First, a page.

Aadhaar-PAN linking: Govt proposes changes to ease process but renders it futile; here's why
Aadhaar has been issued to 111 crore people but PAN only to 25 crore people out of whom there are just six crore taxpaying persons.
The Income Tax department, short of annulling the recently introduced mandatory Aadhaar-PAN linkage, has climbed down its high horse so much so that one wonders whether the linkage was worth it at all in the first place. The department has done two things for two sets of common problems encountered by the harried taxpayers:
Those who have just initials in Aadhaar while having the full expanded name in the other document, i.e. PAN, can overcome the mismatch by logging into the Aadhaar website --(uidai.gov.in<http://uidai.
Those who have divergent names transcending just the initials versus full name dichotomy don’t have to worry either says the income tax department. For example, Kavita Nagpal may be the name on the Aadhaar card post marriage of a woman. But she might have been Kavita Sharma before marriage when she started paying taxes. Don’t worry says the department. While validating your tax return, an OTP would be generated and sent in such cases to the Aadhaar-registered mobile number where the two names can be mentioned. Once again the software -- this time round the income-tax department’s -- would nod sagely and accept the dichotomy philosophically. Unlike in the first case, where a scanned copy of PAN is to be uploaded into the Aadhaar website, here the caveat is the date of birth in the two documents should match. Period. If they match, the return would stand validated despite the discrepancy in the name in the two seeded documents.
Now let us face the practical difficulties first. Not everyone has an Aadhaar-registered cell number for the simple reason that when Aadhaar made its mark, cell numbers were neither asked for nor given. There was simply no field for it in the software at that time. Of course, the void has been subsequently filled by the UIDAI but its software does not accept any changes without the change being done on the basis of OTP (one time password) sent to one’s Aadhaar-registered mobile number. A chicken and egg conundrum indeed. So what to do? Hotfoot to the nearest Aadhaar office or agent and sit or stand patiently just to add the cell number. Once the cell number is registered, the PAN bearing the fuller name can be uploaded.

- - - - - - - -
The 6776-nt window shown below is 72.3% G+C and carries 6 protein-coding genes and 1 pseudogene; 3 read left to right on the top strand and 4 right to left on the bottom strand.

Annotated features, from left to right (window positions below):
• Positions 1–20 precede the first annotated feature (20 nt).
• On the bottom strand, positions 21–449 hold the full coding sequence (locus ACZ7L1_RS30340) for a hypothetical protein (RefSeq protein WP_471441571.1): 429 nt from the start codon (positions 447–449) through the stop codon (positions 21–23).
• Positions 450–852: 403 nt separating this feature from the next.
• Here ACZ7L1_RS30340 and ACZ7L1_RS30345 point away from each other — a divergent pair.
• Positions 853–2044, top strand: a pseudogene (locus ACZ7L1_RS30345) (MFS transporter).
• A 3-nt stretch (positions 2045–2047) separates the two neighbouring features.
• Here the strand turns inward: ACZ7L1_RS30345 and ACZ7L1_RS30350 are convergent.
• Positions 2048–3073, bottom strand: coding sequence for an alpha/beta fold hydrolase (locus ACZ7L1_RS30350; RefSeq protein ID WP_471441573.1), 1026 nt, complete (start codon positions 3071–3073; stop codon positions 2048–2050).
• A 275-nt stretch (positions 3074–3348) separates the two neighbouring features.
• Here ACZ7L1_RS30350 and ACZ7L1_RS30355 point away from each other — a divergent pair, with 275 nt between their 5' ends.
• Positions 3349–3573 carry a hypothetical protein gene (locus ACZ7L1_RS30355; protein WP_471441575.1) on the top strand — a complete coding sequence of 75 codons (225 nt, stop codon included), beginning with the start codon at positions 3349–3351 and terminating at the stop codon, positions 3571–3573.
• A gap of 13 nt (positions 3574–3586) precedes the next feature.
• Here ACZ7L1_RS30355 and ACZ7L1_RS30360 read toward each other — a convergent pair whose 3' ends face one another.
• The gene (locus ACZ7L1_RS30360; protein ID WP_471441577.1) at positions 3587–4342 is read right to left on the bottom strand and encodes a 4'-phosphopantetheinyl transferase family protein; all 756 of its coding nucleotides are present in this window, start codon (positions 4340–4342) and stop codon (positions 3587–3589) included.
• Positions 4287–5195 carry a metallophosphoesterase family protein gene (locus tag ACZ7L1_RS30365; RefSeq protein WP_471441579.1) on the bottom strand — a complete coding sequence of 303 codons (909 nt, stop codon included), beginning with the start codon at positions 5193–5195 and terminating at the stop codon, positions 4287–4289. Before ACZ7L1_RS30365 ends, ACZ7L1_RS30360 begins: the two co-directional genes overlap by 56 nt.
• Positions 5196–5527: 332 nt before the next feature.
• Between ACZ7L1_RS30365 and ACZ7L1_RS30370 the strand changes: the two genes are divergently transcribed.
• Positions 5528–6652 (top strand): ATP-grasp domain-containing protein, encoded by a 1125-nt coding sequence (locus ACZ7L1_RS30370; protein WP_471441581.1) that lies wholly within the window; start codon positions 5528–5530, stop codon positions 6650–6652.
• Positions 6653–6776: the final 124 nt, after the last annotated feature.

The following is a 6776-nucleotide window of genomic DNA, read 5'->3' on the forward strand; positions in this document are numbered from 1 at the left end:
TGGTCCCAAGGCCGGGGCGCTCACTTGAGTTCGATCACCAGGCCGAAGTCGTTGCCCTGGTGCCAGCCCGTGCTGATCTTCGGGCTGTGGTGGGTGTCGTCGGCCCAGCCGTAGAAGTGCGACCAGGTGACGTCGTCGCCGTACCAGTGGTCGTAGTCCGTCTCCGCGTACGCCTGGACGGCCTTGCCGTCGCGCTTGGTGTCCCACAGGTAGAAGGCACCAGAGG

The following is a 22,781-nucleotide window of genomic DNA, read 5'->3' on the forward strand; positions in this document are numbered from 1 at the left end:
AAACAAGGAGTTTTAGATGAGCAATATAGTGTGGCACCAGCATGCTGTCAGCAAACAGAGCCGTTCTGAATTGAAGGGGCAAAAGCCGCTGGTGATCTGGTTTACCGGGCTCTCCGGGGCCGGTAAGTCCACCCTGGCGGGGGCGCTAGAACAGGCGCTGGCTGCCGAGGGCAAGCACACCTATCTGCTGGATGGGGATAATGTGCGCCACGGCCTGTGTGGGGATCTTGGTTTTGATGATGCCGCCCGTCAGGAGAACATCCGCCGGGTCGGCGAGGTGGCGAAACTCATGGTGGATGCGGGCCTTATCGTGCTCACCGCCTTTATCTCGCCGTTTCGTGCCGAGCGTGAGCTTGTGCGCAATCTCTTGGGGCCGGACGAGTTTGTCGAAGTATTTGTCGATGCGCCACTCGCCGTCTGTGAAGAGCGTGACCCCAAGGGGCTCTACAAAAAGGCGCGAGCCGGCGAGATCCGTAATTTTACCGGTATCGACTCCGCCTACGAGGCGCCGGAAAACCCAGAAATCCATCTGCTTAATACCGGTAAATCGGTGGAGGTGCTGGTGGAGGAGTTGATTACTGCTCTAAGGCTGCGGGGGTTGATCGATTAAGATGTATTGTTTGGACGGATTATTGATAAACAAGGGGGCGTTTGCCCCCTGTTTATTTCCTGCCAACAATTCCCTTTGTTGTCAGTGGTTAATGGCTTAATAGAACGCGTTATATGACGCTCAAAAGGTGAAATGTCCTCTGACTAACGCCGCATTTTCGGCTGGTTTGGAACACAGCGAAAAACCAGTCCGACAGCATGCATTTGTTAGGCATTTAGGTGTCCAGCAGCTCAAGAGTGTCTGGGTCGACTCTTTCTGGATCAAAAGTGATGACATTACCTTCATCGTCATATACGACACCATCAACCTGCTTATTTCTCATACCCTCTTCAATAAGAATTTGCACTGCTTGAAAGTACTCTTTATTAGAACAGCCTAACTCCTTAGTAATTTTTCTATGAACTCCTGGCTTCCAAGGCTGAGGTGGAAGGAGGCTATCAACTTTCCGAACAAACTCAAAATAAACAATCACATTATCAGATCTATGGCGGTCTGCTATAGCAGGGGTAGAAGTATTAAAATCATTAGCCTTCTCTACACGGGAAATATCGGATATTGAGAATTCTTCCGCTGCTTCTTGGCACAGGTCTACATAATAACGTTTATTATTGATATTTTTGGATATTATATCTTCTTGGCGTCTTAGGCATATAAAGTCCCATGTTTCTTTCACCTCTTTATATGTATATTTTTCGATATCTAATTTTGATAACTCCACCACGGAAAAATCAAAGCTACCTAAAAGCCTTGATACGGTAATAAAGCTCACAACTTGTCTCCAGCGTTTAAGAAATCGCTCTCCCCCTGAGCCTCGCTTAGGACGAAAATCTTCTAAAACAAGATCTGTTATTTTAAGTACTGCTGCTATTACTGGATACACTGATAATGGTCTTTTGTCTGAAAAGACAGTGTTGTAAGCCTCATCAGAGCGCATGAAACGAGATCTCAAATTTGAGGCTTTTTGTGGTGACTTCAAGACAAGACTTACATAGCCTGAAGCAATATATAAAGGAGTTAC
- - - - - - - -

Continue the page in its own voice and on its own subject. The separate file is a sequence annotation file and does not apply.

The problem does not end here. It is not as if the PAN card always bears the full name. In my own case, the PAN just shows my initial whereas the full name lies buried in the system. Now in such cases the Aadhaar website would reject the uploaded scanned PAN. The better course would have been to allow Aadhaar access to the income tax department website so that verification could have been completed at the levels of two giant software not dragging the taxpayer into the melee.
Now the conceptual problem. Finance Minister Arun Jaitley gave the rationale of eliminating bogus returns for insisting on seeding PAN with Aadhaar given the fact that Aadhaar has biometric features that stumps imposters and charlatans. Fine. But wouldn’t the dilution of strict matching of names to that extent encourage charlatans especially given the fact that Aadhaar originally contained only the year of birth without specifying the date of birth?
The government ought to have addressed the problem of fictitious returns to split the income among numerous persons to get away with lower taxes in a different manner than seeding PAN with Aadhaar -- dispensing with PAN and relying just on Aadhaar. Statistics support the need for this course of action. Aadhaar has been issued to 111 crore people but PAN only to 25 crore people out of whom there are just six crore taxpaying persons. Around 1.08 crore persons have successfully linked their PAN with Aadhaar. This points to the scale of the problem as well as the course of action to be taken. Gun after tax evaders on the basis of their Aadhaar identity. Jaitley has already said soon Aadhaar would be only identity document and PAN would be rendered redundant.
Skeptics rightly aver that Aadhaar is not by any means a reliable document given the fact that most of the fields in it are filled in on the basis of self-declaration, whereas PAN at least is more robustly supported by documents. This is, however, another story for another time.
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